Thursday, July 27, 2017

A Note On Blog Pictures

This blog began more than ten years ago.  Over much of its lifespan, especially as digital photography became more common and easier to use, I began to incorporate photographs into many of the posts.   Most of the pictures involve the kids their various sporting events, or sometimes  pictures of all of us on our rare vacation trips.

For reasons that are lost in the mists of time, I began using Photobucket years ago as my primary web-based photography storage application.  The site was a bit clunky and not perfect, but it provided a reasonably user-friendly way to organize and edit our pictures.  The site also was a lifeboat for some of the pictures we lost when the hard drive in our home computer died a few years ago.  For all that, I currently use only about 4% of my total storage allocation.

Photobucket recently announced and implemented a significant change in their operating practices.  Photobucket users may no longer use the photographs stored on the site on any other site unless the user pays a hefty fee (several hundred dollars annually).   The justification offered for public consumption is that Photobucket wants to clamp down on heavy commercial users who put up thousands of pictures on sites like eBay.  The collateral damage, however, is that any photograph  stored on Photobucket that is posted anywhere else on the Internet is now in violation of Photobucket's rules.  All of those photographs have now been summarily taken down, replaced with a stock Photobucket violation warning.

Perhaps it is churlish to complain about the operations of a "free" site.  However, for all of the on-site advertising I have to click through, I don't think I am doing  too much damage to Photobucket's bottom line.   Photobucket's  new policy is a ham-fisted way to deal with a specific heavy-user problem that harms and annoys far more people than it needs to. Photobucket could have put limitations on the use of pictures hosted on its site for commercial uses, but chose to ban all third-party site uses.  I host a relatively tiny number of photographs on the site, none of which  have been used for commercial purposes, yet all of my photographs have been swept up in the extortionate dragnet anyway.
An online photography host that does not permit the photographer to use any of those photographs is useless.   At some point in the future when I don't have anything better to do, I will start migrating all of my pictures to one of Photobucket's rivals.  Sometime when I have even fewer other things to do,  I will begin the slow process of finding each banned photograph in each blog post, identifying which photograph it was by file number, then reposting that same photograph from the new storage site.  It will be a tedious, obnoxious process.  However, I look at this blog site as something akin to a diary and photo memory book that I look forward to reviewing over many years to come.  The photographs are an essential part of that record, so to me it is worth the grinding tedium to rework years of blog posts to restore the photographic part of the record.  In the meantime, I apologize for ugly warnings where there should be wonderful photos.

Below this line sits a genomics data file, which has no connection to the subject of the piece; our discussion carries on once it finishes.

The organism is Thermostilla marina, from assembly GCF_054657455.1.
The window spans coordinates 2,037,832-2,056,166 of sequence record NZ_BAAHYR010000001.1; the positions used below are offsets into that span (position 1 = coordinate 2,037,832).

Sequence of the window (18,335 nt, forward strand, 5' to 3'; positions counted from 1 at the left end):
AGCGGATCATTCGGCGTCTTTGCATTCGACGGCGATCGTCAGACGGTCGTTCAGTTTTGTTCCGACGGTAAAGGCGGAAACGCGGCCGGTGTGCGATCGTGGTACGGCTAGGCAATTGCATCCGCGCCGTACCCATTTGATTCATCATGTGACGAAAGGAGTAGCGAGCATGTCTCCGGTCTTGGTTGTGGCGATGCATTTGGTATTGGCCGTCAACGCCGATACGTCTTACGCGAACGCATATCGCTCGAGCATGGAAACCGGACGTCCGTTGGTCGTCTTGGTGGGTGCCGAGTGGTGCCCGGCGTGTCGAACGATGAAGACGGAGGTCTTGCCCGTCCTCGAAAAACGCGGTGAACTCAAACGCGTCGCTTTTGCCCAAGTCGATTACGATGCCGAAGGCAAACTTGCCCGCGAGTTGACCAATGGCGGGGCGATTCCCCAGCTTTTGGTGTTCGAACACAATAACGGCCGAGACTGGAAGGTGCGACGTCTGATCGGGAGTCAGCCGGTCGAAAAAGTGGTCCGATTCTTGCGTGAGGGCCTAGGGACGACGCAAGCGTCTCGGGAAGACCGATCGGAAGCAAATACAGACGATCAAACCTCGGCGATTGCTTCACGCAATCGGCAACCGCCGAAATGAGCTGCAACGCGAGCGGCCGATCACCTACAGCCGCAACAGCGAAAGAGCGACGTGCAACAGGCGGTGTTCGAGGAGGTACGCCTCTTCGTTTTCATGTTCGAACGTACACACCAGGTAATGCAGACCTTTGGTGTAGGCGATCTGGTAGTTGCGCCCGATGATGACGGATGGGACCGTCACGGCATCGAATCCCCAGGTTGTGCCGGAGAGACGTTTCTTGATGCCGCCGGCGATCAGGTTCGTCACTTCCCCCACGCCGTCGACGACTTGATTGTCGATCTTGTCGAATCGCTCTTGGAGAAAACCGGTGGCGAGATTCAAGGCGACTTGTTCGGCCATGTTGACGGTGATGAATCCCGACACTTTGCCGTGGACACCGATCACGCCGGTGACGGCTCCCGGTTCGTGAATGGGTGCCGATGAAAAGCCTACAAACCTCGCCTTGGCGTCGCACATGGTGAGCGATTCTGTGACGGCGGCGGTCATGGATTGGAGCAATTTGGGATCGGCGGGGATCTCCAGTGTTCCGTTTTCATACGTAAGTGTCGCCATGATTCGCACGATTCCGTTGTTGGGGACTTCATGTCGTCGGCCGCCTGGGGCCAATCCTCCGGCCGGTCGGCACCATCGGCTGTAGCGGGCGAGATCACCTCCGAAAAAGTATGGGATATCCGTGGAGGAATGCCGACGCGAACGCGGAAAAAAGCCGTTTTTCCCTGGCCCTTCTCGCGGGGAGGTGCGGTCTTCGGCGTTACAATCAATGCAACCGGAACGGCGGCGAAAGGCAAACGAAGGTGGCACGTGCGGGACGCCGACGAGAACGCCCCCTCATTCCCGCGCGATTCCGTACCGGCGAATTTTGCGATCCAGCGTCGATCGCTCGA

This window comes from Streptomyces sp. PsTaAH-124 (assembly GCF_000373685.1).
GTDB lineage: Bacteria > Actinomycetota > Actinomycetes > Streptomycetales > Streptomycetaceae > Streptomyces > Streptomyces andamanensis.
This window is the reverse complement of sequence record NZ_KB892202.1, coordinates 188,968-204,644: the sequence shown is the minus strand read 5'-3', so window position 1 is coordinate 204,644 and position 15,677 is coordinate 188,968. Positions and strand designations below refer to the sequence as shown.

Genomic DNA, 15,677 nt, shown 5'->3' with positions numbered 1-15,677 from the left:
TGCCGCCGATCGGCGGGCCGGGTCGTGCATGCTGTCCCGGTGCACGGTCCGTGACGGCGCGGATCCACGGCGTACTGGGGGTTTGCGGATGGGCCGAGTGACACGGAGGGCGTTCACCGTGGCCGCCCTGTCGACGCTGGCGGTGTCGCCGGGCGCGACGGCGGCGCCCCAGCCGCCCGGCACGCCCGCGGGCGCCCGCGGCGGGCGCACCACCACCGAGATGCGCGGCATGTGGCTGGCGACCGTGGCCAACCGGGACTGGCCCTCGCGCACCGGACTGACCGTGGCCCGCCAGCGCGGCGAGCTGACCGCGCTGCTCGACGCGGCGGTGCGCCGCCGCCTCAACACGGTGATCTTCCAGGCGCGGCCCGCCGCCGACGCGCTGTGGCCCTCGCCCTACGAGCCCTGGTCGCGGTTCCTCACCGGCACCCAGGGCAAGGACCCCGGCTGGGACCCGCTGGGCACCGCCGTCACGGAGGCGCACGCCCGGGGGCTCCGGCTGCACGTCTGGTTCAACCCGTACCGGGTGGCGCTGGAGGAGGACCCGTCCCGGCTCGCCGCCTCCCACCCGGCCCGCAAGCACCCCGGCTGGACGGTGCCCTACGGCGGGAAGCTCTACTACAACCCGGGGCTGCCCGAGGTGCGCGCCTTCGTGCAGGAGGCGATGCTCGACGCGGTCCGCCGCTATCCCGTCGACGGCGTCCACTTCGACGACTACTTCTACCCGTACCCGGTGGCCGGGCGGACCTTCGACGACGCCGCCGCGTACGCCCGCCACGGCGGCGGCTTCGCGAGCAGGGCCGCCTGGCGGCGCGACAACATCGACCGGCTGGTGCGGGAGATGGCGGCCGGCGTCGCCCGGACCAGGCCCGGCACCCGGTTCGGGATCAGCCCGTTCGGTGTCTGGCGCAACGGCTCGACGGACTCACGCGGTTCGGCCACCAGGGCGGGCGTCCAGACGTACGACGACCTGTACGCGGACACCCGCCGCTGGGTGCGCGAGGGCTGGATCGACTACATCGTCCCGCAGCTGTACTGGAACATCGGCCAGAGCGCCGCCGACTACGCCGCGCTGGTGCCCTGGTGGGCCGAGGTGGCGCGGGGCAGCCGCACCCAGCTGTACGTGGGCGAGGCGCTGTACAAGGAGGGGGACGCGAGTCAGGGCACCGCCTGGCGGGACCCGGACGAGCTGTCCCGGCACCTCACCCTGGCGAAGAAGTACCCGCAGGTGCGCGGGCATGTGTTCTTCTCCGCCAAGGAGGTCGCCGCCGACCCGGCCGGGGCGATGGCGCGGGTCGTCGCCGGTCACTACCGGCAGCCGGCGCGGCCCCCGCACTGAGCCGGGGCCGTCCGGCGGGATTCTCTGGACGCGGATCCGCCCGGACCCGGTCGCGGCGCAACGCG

Freshman Baseball Update, Game 9

After putting a couple of notches in the win column, the Campolindo freshman baseball squad went on the road to Walnut Creek to face Northgate.  For the only time all season, the freshman and varsity squads would play games within sight of each other.  Unfortunately, while the varsity team played well on Northgate’s main field to earn a close win, just a medium fly ball away across the blacktop the freshmen dropped a listless game.

The contest began well, with our picture stifling hitters and receiving solid defense.  One of the early highlights was our right fielder throwing out a runner trying to score from third on a fly ball.  The offense could not get going against Northgate’s starting pitcher, though.  Michael managed to drop a single into center field in the third inning for Campo’s first hit, but he could not score.  Northgate then jumped out to a 6-0 lead in the bottom of the third inning on the strength of five singles and a throwing error from Michael.

Campo got three of the runs back in fifth inning with a two-out rally as Northgate’s pitcher tired.  Michael’s backup came into the game to start the rally by getting on via an error, which was followed by a walk and three singles before Northgate could close the door.  Northgate tacked on a last run in the bottom of the sixth inning when the last batter in their lineup worked a walk, stole two bases and scored on a wild pitch.

Nobody understood why the team came out so flat.  As has often been the case over the years, without hits and runs early in the game, the team dropped into a funk that they could not break  until the opposing pitcher ran out of gas.  Northgate was a good team, but about equal to the Campo boys on talent, and they knew they had let an opportunity for a win slip away.

They also knew they had to get over it quickly, because a doubleheader against archrival Miramonte, where the boys would play on the Campolindo varsity field for the first time, was up next.